Hand Injuries

Baseball Finger
Brachial Plexus Injuries
Carpal Avascular Necrosis
Flexor / Extensor Tendon Injuries
Nerve Injuries
Proximal Interphalangeal (PIP) Joint Injury
Ulnar Collateral Ligament (UCL) of the Thumb

Ulnar Collateral Ligament (UCL) of the Thumb Injury (Skier's Thumb/Gamekeeper's Thumb)

An Ulnar Collateral Ligament of the Thumb (UCL) Injury, which is also referred to as "Skier's Thumb" and "Gamekeeper's Thumb," weakens the UCL and its ability to secure the bones at the base of the thumb (metacarpophalangeal or MCP joint). As a result, the thumb is unable to extend out very far from the hand.

When it is defined as an acute injury, it more accurately depicts the type of injury for which it acquired the name "Skier's thumb." This type of injury is the result of stress placed on the ulnar collateral ligament from an extreme force (valgus force) - such as that which may be experienced when the thumb is caught in a ski pole during a fall. In this situation the ligament undergoes an exaggerated stretch and often tears as a result. Those suffering from an acute UCL injury will experience pain and swelling over the area of the damaged ligament at the base of the thumb. There is difficulty grasping or holding objects firmly and some instability.

The name "Gamekeeper's Thumb" was acquired by the more chronic pattern, which leads to loosening of the ligament over time. Named after early European gamekeeper's, who killed their game by grasping the animal's head between their thumb and index finger to break its neck. This repeated stress results in loosening over time and more chronic patterns of the injury. Today, tennis players and baseball players are more likely to experience this type of UCL injury.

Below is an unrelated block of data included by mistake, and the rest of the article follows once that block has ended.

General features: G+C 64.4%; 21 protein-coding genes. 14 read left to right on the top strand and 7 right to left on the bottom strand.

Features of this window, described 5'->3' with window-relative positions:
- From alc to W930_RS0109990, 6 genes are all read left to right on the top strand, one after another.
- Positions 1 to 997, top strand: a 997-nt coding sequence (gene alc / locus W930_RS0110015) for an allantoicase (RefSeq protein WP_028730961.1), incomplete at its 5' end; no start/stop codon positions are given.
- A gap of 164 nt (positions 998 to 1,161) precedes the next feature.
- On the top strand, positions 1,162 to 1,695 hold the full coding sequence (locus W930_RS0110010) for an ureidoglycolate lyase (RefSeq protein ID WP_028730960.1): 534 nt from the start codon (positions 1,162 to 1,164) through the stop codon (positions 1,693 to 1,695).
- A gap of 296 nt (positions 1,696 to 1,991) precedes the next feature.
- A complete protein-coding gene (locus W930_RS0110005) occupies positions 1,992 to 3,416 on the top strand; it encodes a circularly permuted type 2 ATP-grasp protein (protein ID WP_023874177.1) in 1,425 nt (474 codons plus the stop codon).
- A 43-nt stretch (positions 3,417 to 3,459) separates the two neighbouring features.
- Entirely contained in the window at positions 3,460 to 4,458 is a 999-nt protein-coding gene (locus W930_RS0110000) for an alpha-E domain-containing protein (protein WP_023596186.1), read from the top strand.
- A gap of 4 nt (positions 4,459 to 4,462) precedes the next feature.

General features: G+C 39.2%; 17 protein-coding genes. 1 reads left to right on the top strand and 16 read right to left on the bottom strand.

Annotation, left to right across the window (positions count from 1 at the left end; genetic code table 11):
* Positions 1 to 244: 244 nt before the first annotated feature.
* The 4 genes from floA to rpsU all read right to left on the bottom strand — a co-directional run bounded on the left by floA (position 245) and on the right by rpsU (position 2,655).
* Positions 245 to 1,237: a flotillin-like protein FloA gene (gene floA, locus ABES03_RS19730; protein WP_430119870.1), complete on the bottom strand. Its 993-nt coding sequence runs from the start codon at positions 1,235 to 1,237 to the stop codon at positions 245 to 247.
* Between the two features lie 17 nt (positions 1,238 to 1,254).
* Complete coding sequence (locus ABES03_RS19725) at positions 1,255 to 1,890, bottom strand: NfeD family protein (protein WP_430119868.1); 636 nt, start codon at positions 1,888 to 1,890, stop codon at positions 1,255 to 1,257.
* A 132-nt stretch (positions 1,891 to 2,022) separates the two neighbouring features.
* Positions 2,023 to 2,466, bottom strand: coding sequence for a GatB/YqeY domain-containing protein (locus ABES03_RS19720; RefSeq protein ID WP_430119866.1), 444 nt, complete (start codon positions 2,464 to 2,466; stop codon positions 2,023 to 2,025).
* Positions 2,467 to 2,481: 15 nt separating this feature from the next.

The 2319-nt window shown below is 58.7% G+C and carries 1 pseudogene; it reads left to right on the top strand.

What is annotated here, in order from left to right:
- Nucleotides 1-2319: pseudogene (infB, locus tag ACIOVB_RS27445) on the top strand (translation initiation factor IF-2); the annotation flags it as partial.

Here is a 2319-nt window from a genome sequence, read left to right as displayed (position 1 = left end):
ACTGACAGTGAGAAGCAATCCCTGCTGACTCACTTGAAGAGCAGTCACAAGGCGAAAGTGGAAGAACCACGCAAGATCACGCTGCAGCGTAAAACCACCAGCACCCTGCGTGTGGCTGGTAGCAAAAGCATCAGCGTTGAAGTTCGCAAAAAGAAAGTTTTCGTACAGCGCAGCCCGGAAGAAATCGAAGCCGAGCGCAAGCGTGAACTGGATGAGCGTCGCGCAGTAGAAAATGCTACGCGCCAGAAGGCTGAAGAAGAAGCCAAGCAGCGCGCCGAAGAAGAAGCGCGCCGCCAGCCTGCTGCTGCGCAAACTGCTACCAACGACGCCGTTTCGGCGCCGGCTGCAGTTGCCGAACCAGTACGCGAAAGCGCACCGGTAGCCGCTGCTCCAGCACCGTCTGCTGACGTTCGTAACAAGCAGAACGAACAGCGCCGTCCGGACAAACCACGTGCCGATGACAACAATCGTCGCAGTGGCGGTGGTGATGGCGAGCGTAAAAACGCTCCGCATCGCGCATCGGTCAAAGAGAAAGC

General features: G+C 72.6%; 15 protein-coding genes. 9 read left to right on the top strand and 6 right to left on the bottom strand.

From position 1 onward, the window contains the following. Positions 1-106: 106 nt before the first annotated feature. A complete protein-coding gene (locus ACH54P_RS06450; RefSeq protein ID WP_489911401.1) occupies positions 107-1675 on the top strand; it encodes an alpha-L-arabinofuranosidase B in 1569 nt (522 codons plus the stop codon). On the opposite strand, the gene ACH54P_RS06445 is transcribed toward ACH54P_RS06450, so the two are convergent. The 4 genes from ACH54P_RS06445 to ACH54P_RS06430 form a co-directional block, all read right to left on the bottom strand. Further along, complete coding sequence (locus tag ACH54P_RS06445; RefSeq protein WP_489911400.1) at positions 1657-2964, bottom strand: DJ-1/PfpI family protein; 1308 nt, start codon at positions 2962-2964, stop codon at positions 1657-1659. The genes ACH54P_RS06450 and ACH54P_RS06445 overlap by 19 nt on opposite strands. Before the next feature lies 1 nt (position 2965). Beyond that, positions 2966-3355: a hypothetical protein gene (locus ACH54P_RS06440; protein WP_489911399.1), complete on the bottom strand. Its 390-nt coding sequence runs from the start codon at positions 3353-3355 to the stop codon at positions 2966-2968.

Risk Factors
Those involved in activities or sports that place the thumb in a vulnerable position or those who subject it to repeated stress are at risk for this type of injury. It is often seen in athletes.

Diagnosis and Treatment
A thorough review of the patient's medical history and assessment of the manner in which the injury was incurred will help determine diagnosis. The symptoms experienced and the location of the pain also play a part in diagnosis. Both a physical examination and X-ray are done to confirm initial assessments and determine the extent of the injury. A valgus stress test is also performed in order to check the strength of the ligament and corresponding stability of the joint.

Treatment depends on the severity of the injury, when the injury occurred and other patient factors. For a incomplete tear a thumb spica cast may be used for approximately four to six weeks in order to stabilize and encourage healing. This may be followed by range of motion exercises to improve grip strength.

In more severe cases involving a complete tear or rupture of the ligament and significant instability, surgery is considered - and generally done as an outpatient procedure several weeks following the injury. Patients usually see results within four weeks following the surgery, regaining thumb strength and function. Occasionally the MCP joint will remain unstable and causes pain during pinching or grasping activities. In order to prevent the eventual development of arthritis, which is caused by this type of chronic instability and looseness of the thumb, other procedures may be considered. Such procedures may include grafting in new tissue in order to reconstruct the ligaments, or arthrodesis in order to fuse the joint.